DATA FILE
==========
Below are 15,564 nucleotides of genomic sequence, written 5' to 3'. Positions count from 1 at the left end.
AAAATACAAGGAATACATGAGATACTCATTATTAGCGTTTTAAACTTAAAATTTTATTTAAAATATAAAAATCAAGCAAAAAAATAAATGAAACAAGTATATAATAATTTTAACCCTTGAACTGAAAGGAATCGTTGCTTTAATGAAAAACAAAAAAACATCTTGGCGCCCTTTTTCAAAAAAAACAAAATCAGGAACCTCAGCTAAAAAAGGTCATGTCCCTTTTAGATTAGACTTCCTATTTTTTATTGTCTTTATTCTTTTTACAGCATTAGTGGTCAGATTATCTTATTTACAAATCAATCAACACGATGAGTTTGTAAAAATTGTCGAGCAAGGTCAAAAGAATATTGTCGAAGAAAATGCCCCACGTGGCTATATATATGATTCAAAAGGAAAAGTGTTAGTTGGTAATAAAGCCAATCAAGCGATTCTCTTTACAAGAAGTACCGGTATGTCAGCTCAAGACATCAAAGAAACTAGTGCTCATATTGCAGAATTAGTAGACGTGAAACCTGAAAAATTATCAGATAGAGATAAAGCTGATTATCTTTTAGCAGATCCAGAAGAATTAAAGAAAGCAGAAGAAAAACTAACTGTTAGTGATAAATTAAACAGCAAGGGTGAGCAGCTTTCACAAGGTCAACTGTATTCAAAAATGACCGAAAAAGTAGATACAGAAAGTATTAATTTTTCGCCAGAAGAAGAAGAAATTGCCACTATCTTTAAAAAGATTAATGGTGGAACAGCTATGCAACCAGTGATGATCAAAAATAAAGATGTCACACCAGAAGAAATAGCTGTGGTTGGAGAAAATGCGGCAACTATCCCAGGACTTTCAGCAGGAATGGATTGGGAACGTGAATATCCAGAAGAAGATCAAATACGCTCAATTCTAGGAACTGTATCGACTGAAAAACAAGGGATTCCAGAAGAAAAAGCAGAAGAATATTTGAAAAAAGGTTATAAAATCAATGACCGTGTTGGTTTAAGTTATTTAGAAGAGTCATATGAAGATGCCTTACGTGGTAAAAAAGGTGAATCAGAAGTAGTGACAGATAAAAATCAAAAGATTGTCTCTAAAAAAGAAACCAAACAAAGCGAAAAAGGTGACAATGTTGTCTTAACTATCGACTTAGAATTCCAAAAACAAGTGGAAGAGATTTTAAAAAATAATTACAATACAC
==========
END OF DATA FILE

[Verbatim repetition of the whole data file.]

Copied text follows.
Below are 15,564 nucleotides of genomic sequence, written 5' to 3'. Positions count from 1 at the left end.
AAAATACAAGGAATACATGAGATACTCATTATTAGCGTTTTAAACTTAAAATTTTATTTAAAATATAAAAATCAAGCAAAAAAATAAATGAAACAAGTATATAATAATTTTAACCCTTGAACTGAAAGGAATCGTTGCTTTAATGAAAAACAAAAAAACATCTTGGCGCCCTTTTTCAAAAAAAACAAAATCAGGAACCTCAGCTAAAAAAGGTCATGTCCCTTTTAGATTAGACTTCCTATTTTTTATTGTCTTTATTCTTTTTACAGCATTAGTGGTCAGATTATCTTATTTACAAATCAATCAACACGATGAGTTTGTAAAAATTGTCGAGCAAGGTCAAAAGAATATTGTCGAAGAAAATGCCCCACGTGGCTATATATATGATTCAAAAGGAAAAGTGTTAGTTGGTAATAAAGCCAATCAAGCGATTCTCTTTACAAGAAGTACCGGTATGTCAGCTCAAGACATCAAAGAAACTAGTGCTCATATTGCAGAATTAGTAGACGTGAAACCTGAAAAATTATCAGATAGAGATAAAGCTGATTATCTTTTAGCAGATCCAGAAGAATTAAAGAAAGCAGAAGAAAAACTAACTGTTAGTGATAAATTAAACAGCAAGGGTGAGCAGCTTTCACAAGGTCAACTGTATTCAAAAATGACCGAAAAAGTAGATACAGAAAGTATTAATTTTTCGCCAGAAGAAGAAGAAATTGCCACTATCTTTAAAAAGATTAATGGTGGAACAGCTATGCAACCAGTGATGATCAAAAATAAAGATGTCACACCAGAAGAAATAGCTGTGGTTGGAGAAAATGCGGCAACTATCCCAGGACTTTCAGCAGGAATGGATTGGGAACGTGAATATCCAGAAGAAGATCAAATACGCTCAATTCTAGGAACTGTATCGACTGAAAAACAAGGGATTCCAGAAGAAAAAGCAGAAGAATATTTGAAAAAAGGTTATAAAATCAATGACCGTGTTGGTTTAAGTTATTTAGAAGAGTCATATGAAGATGCCTTACGTGGTAAAAAAGGTGAATCAGAAGTAGTGACAGATAAAAATCAAAAGATTGTCTCTAAAAAAGAAACCAAACAAAGCGAAAAAGGTGACAATGTTGTCTTAACTATCGACTTAGAATTCCAAAAACAAGTGGAAGAGATTTTAAAAAATAATTACAATACAC